Get Up and environment groups have fought against the Carmichael mine for years, but it was only when these groups coalesced around #StopAdani that they were able to dissuade banks from providing finance for the mine – notably against the wishes of both the Commonwealth and Queensland governments. It is clear Australia’s political institutions are far from robust and arguably captured far too often by the cargo-cult mentality that exists around Australia’s mining industry. Beresford’s book comprehensively catalogues how this has occurred in the case of Adani. So why wouldn’t the book be reviewed?
Well, at the very least, poor judgment by some editors and by others perhaps a deliberate attempt not to give oxygen to revelations this book so remarkable describes and which run counter to the publication’s support of mining in the Galilee Basin.
The point being that the nature of the problem of influence in Australian politics goes well beyond an industrious cohort of influencers, former politicians or not, and to the power of corporations and their intersection with the political system. A hackneyed but useful aphorism about self-interest is: ‘put your money on it because at least you know it will be trying’. I used this cliché in a recent discussion with a research colleague who was trying to understand why alcohol interests are so persistent in their efforts to win concessions from government in the face of overwhelming evidence that alcohol causes unimaginable harm to too many Australians. My point being capital is highly motivated.
No more so than for addictive industries such as junk food, alcohol, tobacco and gambling. These are all highly regulated industries, which spend inordinate amounts of time and money lobbying governments. At the PHAA Health Prevention Conference in Sydney (2-4 May 2018) it was reported the tobacco industry employs 20 direct and 14 indirect lobbyists, alcohol 43 and 23, junk food, 33 and 13, and gambling 31 and 16.
These industries place a high value on their relationships with governments and the political class more generally. They need to because of the magnitude of the harm they cause and the risk of governments placing restraints on their activities.
As Stephen Wilks, the author of The Political Power of the Business Corporation, says:
“The business corporation is a work of genius. It has harnessed material resources, technology and organisation, mobilised by human imagination and innovation, to create wealth and mass prosperity unimaginable to earlier generations. In the process it has unleashed less attractive aspects of human ambition including greed, dominance and lust for status, but at least these baser impulses have operated through peaceful commerce. Its sheer success means that it has become a constituent feature of contemporary political life, omnipresent, often unremarked, but powerful enough to dictate political choices.”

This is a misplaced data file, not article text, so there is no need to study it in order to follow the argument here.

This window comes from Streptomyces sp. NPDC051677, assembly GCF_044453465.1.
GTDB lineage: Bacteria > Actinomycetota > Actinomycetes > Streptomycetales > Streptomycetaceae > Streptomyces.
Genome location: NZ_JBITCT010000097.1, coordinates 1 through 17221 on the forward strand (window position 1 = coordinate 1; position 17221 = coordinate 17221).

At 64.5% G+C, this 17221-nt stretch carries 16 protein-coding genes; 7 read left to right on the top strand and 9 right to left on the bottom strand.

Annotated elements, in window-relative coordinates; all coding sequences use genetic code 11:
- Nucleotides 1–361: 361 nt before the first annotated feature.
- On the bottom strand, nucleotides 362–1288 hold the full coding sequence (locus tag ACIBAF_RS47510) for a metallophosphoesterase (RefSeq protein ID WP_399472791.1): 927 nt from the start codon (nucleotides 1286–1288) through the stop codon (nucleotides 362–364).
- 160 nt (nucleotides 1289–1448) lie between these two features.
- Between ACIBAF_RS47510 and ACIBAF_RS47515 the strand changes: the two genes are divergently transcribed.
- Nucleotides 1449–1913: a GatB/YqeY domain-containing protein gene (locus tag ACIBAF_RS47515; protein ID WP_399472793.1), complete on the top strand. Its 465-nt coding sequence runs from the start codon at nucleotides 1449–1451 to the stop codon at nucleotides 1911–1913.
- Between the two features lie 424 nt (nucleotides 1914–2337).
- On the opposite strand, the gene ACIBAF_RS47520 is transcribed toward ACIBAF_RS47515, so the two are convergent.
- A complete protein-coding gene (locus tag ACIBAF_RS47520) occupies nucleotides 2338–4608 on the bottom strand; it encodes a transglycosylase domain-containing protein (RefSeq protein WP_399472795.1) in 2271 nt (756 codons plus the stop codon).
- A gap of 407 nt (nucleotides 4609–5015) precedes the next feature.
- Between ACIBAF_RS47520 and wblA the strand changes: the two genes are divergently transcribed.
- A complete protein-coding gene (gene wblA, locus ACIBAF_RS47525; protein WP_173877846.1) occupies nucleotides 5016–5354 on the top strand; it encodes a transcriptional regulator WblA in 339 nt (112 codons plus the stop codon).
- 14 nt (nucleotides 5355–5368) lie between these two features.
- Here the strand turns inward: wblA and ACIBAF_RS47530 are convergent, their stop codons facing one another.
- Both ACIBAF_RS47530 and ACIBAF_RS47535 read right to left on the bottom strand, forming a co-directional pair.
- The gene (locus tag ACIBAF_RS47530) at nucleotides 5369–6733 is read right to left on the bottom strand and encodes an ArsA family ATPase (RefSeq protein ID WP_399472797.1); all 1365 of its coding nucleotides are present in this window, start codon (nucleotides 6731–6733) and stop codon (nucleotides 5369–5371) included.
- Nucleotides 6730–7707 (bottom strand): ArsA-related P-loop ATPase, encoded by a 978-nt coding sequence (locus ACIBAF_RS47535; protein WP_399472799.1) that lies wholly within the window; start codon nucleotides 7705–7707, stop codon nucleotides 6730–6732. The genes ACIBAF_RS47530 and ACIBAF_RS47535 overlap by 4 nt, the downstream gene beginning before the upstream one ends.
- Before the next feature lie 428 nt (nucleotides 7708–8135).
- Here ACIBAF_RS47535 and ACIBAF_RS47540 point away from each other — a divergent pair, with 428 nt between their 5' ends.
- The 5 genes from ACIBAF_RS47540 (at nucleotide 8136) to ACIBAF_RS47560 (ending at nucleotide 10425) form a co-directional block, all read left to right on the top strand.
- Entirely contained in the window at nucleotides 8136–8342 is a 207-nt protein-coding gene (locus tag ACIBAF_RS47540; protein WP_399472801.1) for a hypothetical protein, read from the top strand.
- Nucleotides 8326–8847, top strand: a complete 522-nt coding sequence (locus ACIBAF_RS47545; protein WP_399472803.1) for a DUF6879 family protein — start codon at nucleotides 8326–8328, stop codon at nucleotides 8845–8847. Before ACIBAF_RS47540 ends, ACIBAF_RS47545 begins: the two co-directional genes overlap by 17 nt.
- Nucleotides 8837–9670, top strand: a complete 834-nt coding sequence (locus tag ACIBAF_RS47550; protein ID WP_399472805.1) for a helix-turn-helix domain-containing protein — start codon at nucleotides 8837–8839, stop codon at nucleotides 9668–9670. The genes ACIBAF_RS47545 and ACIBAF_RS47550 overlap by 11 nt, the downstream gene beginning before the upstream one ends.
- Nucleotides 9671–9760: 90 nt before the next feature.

Unremarkably, it is self-serving. But corporate excesses have caused much public angst. The exposure of tax-avoiding behaviour, persistent rent seeking, abuse of power and the denial of scientific evidence are weakening the credibility of corporations and presenting opportunities to tilt things at least slightly back towards the public interest.
The recommendations made in Who’s in the room to curtail the unhealthy relationship between the corporate sector and politics will help – a little. However, more fundamental change is required.
Standing commissions of inquiry, with Royal Commission-like powers, to combat the problems of regulatory capture and counter the inevitable re-emergence of corporate influence should be considered.
Grattan’s ‘boosting of countervailing voices’ recommendation needs to be boosted. Public interest groups need to be seeded with public funds. My own organisation is a useful example of what can be achieved.
Greater government transparency is needed. FOI laws must function as intended and those who (public servants) hinder their operation brought to book.
Vested interests should be excluded from public policy-making. That means coal miners should not be involved in developing climate change policy and, as the World Health Organisation recommends, the alcohol industry should not be involved in the making of alcohol policy.
As I have previously written, Wilks has a long prescription for reform and at its heart is the need for a new relationship between corporations and government. He accepts that “the exercise of corporate power is an everyday feature of life in advanced industrial societies”. He argues for broad change ranging from the incremental, through revolutionary to institutional change.
But first, it will require different people to be in the room.
Michael Thorn is Chief Executive, Foundation for Alcohol Research and Education.